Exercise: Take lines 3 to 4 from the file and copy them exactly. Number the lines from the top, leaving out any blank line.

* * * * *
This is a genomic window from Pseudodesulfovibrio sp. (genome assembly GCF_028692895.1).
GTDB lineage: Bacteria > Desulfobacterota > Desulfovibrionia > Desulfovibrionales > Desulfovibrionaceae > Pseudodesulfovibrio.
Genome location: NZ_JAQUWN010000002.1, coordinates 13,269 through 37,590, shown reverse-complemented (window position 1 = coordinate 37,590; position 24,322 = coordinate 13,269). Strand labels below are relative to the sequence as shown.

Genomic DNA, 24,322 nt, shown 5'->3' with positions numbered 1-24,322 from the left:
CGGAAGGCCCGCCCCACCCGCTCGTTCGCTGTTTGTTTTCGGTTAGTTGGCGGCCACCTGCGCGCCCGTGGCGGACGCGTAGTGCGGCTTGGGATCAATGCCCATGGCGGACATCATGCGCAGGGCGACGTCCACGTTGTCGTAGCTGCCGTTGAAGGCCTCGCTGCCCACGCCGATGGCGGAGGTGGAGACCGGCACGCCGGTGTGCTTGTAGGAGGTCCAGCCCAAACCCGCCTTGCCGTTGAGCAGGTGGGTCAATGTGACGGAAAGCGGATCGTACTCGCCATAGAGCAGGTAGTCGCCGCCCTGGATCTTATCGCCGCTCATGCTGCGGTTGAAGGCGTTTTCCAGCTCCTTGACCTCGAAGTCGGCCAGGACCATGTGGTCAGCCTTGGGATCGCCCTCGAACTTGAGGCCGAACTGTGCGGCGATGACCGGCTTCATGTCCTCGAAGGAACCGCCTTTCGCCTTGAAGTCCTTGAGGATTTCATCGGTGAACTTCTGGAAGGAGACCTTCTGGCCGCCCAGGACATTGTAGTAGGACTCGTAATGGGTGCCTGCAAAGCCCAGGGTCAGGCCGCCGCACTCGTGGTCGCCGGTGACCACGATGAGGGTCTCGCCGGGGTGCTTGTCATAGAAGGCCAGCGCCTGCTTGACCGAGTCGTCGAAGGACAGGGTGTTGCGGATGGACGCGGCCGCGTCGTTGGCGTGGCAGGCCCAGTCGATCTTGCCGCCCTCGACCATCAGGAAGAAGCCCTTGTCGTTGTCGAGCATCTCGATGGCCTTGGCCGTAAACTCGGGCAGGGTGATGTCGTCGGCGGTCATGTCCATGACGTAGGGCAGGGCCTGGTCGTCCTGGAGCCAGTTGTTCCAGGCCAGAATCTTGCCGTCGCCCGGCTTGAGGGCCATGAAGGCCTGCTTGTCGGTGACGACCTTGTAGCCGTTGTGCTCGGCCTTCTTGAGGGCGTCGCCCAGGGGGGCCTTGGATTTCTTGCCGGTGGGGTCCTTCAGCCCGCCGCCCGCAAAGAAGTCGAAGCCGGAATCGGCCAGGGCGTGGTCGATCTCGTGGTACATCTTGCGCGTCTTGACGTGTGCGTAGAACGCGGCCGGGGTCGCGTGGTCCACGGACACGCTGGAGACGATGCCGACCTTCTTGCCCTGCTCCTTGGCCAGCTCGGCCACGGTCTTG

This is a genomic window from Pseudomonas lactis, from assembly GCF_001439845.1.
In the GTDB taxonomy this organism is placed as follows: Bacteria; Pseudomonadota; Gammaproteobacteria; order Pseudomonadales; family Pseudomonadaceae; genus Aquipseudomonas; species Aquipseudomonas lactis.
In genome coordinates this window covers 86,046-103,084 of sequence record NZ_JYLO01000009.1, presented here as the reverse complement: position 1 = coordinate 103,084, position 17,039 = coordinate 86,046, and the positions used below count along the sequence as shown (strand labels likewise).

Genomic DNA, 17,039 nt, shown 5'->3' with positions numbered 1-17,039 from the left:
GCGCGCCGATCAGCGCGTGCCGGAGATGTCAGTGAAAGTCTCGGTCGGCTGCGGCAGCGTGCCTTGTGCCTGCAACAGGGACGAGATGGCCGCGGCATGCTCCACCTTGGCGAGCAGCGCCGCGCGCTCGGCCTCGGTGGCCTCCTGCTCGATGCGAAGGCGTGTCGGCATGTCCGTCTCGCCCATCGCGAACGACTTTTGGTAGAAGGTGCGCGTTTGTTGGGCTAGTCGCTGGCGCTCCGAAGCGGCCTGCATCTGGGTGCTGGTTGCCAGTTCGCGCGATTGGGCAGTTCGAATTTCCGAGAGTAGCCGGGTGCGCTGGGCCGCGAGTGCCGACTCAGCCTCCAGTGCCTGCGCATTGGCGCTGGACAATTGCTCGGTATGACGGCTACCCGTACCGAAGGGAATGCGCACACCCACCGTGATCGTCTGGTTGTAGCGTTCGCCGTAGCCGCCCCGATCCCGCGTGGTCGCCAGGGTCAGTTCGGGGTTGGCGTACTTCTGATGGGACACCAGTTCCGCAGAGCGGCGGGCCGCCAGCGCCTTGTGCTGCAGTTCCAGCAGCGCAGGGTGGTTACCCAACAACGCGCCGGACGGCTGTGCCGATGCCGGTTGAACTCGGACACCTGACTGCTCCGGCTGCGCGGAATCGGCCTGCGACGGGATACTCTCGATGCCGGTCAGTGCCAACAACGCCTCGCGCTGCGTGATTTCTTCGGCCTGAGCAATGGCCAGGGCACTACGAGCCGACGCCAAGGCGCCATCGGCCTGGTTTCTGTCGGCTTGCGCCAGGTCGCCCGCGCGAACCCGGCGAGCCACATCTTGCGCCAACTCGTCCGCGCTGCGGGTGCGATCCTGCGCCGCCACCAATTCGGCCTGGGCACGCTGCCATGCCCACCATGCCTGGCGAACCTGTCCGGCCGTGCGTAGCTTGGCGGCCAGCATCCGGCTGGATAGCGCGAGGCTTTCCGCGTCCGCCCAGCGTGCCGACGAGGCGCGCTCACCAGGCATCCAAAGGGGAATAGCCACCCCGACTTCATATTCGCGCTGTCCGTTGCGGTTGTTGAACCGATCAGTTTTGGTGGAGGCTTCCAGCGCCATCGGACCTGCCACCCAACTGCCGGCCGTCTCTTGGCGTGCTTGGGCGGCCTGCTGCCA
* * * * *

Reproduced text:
Genome location: NZ_JAQUWN010000002.1, coordinates 13,269 through 37,590, shown reverse-complemented (window position 1 = coordinate 37,590; position 24,322 = coordinate 13,269). Strand labels below are relative to the sequence as shown.

Genomic DNA, 24,322 nt, shown 5'->3' with positions numbered 1-24,322 from the left: